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Will US-Guyana talks on democracy project drag on?

US Ambassador, Brent Hardt and Head of the Presidential Secretariat, Dr. Roger Luncheon about to go into the latter’s office for the first round of talks after announcing the suspension of the LEAD project.

Head of the Presidential Secretariat, Dr. Roger Luncheon on Thursday did not rule out the Leadership and Democracy (LEAD) project being stalled, now that the US and Guyana have agreed to discuss the project design.

“I have heard that comment but as I said before the investments that have been made both sides in this project culminated in the agreements that have been met today makes that conclusion not impossible but just unlikely, not impossible but just unlikely,” he told reporters when asked whether the decision to reengage could lead to the project being stalled.

With speculation in some quarters that either local or general election could be held this year , US Ambassador Brent Hardt commented on whether the reengagement process could see LEAD being stalled beyond either polls.  “I don’t see why that will benefit anybody,” said Hardt.

No time frame has been set by which the talks should end.

The project being funded through the United States Agency for International Development (USAID) and implemented by the Washington DC-headquartered International Republican Institute (IRI) has a huge component on building political consensus on issues rather than race, and local government voter education and local government management.

The Ambassador shrugged off questions that the revocation of LEAD Chief of Party, Glenn Bradbury’s work permit forced the US into agreeing to reengage the Guyana government on the project design. Instead, Hardt said the two sides have been in discussions for some time now.

He expressed optimism that the two sides would resolve their differences because various components of LEAD were encapsulated in the 2009 Governing Justly and Democratically agreement between USAID and the Guyana government. “I’m confident that we can reach a resolution and I think my confidence in this buoyed by the fact that many of the things that we are talking about and we will be talking about have previously been part of bilateral discussions between our governments on which we have been able to agree in the past,” he said.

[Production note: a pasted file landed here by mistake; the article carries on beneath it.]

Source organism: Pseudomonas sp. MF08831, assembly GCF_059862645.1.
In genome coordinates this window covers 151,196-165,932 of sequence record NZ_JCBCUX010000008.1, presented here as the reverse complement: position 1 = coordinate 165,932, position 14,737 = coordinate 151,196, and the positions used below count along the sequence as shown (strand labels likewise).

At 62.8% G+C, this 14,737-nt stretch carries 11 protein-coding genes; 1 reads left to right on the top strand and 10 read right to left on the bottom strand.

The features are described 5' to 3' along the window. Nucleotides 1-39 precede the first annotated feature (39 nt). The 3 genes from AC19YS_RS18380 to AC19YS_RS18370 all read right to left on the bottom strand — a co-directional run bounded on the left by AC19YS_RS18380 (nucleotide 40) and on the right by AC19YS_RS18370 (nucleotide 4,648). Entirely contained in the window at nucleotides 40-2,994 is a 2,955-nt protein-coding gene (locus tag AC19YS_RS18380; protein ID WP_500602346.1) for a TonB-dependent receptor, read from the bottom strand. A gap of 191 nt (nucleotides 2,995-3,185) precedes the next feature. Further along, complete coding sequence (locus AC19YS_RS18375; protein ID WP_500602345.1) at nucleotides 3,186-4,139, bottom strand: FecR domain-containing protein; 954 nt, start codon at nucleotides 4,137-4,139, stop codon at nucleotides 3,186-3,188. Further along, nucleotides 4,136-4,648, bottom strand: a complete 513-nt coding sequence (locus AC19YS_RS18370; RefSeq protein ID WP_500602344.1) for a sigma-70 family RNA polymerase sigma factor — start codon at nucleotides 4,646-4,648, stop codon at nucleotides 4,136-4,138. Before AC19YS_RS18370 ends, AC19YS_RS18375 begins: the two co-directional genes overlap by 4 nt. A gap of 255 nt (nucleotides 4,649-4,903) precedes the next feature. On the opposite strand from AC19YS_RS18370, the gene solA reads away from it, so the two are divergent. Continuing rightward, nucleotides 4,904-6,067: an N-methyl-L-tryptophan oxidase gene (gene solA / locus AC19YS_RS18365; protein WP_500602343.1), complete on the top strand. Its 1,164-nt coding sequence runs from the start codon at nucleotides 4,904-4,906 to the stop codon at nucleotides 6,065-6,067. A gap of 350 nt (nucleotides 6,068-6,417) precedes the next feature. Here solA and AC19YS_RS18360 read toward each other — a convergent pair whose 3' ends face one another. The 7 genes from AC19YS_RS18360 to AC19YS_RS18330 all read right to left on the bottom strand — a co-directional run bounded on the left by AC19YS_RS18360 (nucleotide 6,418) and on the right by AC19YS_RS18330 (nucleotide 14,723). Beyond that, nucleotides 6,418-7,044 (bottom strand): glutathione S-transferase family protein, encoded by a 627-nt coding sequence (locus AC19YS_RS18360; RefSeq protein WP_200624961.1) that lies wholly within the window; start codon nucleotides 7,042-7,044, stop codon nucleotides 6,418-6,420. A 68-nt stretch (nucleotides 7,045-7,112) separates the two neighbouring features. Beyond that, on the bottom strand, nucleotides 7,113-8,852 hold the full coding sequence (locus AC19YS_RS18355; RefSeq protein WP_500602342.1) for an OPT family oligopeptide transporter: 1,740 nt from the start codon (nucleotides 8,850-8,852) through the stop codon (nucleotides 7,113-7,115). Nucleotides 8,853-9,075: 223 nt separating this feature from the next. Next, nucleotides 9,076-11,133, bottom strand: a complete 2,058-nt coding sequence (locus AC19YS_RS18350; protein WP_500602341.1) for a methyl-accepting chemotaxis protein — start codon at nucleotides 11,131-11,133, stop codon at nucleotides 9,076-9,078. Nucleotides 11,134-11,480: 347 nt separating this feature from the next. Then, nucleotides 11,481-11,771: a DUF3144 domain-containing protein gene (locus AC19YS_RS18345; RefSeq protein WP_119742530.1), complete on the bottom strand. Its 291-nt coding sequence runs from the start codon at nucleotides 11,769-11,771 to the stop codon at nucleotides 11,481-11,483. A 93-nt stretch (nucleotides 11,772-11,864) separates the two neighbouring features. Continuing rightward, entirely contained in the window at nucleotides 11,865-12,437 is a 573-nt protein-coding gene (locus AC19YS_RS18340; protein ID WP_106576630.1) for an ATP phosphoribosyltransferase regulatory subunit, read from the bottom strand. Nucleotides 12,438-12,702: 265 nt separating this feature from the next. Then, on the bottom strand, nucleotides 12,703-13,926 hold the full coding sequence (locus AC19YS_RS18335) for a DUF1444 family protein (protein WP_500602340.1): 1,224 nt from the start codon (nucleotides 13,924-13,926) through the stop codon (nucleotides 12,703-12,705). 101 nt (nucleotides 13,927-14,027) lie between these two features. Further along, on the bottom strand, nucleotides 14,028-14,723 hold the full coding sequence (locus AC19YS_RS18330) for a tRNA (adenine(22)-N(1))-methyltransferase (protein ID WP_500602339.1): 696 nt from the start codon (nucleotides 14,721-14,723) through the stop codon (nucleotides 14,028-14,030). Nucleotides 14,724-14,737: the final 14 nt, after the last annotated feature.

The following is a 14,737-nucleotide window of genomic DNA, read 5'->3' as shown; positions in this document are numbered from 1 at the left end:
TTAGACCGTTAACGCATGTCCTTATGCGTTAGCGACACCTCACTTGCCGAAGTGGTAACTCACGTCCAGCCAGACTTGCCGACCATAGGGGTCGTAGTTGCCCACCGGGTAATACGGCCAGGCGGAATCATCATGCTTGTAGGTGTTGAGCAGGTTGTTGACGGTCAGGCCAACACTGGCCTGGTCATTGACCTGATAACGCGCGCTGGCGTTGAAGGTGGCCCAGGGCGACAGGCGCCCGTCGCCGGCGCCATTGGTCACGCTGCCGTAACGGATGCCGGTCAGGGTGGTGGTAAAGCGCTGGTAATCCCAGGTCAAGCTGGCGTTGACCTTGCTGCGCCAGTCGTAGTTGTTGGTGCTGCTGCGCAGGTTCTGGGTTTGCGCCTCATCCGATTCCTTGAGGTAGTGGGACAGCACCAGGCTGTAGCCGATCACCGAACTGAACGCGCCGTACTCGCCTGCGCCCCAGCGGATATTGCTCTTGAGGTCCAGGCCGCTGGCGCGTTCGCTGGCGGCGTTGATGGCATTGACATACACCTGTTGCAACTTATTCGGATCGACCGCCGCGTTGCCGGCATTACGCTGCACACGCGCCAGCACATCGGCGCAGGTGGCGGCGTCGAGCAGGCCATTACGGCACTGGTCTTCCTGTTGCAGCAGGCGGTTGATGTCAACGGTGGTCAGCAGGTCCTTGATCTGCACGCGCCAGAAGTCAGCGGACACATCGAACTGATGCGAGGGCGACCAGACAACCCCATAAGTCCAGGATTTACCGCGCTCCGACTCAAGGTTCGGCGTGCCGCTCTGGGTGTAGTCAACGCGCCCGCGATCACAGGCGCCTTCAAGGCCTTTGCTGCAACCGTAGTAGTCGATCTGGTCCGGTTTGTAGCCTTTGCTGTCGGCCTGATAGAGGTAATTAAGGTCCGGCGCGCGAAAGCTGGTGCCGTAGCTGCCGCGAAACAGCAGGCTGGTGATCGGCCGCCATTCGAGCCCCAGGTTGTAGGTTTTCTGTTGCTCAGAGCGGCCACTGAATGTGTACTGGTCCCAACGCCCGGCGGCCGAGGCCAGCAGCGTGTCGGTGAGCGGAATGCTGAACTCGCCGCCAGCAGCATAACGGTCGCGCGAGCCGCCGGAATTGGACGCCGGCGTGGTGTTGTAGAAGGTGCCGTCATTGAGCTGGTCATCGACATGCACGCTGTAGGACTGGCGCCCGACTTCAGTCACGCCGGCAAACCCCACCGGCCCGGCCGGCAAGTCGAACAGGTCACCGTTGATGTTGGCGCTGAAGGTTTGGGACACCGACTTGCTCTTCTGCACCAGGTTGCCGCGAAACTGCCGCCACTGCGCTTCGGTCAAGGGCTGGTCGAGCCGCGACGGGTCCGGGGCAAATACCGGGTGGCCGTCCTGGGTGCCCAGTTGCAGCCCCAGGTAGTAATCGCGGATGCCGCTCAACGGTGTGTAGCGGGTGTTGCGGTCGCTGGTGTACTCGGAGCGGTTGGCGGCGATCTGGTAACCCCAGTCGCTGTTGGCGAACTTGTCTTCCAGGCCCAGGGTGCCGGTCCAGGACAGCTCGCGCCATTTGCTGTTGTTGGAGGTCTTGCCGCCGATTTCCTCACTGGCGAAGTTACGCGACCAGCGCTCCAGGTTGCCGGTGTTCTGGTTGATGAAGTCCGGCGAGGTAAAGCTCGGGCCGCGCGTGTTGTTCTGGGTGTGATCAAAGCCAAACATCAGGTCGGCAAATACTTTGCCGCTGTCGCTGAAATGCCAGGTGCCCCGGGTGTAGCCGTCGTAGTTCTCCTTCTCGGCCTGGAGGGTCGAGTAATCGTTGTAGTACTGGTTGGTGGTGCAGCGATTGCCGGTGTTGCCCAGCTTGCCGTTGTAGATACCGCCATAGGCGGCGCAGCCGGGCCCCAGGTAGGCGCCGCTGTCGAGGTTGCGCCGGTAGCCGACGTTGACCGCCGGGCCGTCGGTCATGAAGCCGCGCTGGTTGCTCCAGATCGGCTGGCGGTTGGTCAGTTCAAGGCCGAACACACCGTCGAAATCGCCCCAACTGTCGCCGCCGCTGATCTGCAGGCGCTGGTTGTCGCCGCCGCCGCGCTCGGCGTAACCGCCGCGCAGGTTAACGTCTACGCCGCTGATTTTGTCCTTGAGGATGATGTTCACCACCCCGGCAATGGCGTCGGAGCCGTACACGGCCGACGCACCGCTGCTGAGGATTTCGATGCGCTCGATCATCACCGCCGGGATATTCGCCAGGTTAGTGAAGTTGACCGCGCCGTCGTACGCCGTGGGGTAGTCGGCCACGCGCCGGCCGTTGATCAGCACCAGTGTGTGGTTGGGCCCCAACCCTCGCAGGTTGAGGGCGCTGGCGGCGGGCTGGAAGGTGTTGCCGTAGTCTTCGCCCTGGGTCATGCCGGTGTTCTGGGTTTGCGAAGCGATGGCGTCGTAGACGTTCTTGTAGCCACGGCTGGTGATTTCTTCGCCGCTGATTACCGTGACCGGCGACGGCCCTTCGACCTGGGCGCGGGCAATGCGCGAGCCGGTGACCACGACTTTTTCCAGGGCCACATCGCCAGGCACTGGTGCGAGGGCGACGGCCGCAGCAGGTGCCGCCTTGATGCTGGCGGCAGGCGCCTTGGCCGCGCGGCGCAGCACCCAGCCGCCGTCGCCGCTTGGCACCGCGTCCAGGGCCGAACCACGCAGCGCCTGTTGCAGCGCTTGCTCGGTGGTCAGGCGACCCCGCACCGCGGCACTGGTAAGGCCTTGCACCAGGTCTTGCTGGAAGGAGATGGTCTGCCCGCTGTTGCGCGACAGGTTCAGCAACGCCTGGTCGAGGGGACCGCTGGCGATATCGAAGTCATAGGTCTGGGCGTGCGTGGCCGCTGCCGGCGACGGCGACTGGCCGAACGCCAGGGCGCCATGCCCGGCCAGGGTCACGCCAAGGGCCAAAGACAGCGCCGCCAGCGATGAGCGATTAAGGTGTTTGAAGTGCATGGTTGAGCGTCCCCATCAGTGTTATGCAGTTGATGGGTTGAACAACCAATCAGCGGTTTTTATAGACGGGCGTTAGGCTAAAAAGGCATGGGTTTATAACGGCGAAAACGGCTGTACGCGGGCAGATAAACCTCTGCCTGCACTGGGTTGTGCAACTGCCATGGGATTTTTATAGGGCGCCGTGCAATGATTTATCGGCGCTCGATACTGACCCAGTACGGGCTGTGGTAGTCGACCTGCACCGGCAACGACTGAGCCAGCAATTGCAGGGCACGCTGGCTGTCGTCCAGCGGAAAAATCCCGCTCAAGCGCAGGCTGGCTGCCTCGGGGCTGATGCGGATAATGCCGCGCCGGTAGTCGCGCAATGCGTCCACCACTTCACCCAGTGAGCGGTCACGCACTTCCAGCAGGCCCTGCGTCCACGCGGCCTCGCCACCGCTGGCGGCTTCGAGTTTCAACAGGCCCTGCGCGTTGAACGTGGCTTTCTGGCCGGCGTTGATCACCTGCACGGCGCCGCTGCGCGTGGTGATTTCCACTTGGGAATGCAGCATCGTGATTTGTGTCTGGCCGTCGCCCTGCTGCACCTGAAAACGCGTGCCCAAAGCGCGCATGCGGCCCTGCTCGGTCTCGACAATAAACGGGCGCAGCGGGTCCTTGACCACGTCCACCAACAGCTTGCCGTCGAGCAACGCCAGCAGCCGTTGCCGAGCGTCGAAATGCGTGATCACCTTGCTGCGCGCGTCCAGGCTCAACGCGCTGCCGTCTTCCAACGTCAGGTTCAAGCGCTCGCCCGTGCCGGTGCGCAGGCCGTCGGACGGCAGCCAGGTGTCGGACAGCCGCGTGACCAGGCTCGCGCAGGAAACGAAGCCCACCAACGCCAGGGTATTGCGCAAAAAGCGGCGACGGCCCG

Luncheon hoped that the reengagement would lead to a “mutually beneficial outcome” now that government has gotten the US to come to the table while the project has been put on hold. “What essentially we have had to deal with and I am of the opinion has been resolved is a process of reengagement but not under duress,” he said.

The Head of the Presidential Secretariat did not provide specific areas of concern that will be raised with the US Ambassador who said he was looking forward to receiving and addressing them. “We have repeatedly made clear to the government that we are prepared to modify and adjust once we get to discuss those specifics and I think that’s what we are here to do today, that’s the path that was outlined by Dr. Luncheon in our correspondence over the past couple of weeks,” he said.

Going into the talks with Hardt Thursday morning after the news briefing, Luncheon maintained that the Guyana government has not been a party to the LEAD project and its activities.

Luncheon has cited  USAID’s  hiring of the International Republican Institute (IRI) to implement LEAD without government’s involvement as one of the concerns. Home Affairs Minister, Clement Rohee has alleged that Bradbury had been approaching organisations like the Peoples Progressive Party (PPP), University of Guyana and a number of parliamentary committees without going through their heads.

The PPP is on record as saying that LEAD has been providing support to the political opposition, a charge that the US embassy has denied.